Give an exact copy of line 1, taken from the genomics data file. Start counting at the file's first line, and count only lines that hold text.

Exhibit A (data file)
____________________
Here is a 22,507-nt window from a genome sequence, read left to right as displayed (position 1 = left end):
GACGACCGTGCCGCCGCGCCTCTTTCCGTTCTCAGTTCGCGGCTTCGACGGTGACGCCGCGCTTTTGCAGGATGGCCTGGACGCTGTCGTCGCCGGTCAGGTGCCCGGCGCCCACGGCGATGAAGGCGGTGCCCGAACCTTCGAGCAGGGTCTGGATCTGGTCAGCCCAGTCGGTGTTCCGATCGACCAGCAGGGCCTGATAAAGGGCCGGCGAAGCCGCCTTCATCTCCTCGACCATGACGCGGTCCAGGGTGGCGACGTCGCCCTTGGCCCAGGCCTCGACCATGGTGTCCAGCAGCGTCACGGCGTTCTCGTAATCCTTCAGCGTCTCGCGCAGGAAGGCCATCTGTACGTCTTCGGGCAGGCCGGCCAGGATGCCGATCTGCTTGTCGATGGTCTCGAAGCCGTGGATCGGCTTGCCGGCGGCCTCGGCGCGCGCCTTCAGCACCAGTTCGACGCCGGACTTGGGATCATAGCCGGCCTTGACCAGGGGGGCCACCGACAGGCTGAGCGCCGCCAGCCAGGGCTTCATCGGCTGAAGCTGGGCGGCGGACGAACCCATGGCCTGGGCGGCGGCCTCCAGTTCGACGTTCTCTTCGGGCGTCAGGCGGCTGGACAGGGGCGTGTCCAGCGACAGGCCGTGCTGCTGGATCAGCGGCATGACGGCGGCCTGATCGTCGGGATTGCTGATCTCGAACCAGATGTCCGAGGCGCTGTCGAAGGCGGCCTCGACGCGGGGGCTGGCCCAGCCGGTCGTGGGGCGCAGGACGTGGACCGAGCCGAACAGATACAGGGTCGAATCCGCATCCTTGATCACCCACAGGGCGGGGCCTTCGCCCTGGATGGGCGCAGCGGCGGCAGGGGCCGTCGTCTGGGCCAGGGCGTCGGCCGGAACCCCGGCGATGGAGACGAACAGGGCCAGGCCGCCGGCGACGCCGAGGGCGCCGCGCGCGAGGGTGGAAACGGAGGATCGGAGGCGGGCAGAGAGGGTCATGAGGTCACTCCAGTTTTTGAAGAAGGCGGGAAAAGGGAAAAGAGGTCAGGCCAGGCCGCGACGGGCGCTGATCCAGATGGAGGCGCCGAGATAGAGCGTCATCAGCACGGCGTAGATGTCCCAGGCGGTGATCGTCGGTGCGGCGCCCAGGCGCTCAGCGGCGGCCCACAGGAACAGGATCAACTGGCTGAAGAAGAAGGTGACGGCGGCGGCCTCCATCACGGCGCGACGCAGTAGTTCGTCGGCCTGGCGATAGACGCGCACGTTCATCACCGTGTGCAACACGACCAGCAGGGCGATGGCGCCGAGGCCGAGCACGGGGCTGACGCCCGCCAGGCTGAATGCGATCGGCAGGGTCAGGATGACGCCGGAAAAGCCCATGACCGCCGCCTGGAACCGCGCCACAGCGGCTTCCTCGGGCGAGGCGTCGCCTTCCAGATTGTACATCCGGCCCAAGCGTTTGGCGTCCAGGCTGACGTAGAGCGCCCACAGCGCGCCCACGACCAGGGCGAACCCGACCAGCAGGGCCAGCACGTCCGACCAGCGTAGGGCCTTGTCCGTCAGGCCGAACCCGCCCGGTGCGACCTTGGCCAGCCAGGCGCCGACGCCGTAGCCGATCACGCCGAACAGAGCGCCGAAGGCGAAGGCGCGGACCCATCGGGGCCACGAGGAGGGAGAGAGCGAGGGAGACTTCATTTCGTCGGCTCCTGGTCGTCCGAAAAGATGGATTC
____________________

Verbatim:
Here is a 22,507-nt window from a genome sequence, read left to right as displayed (position 1 = left end):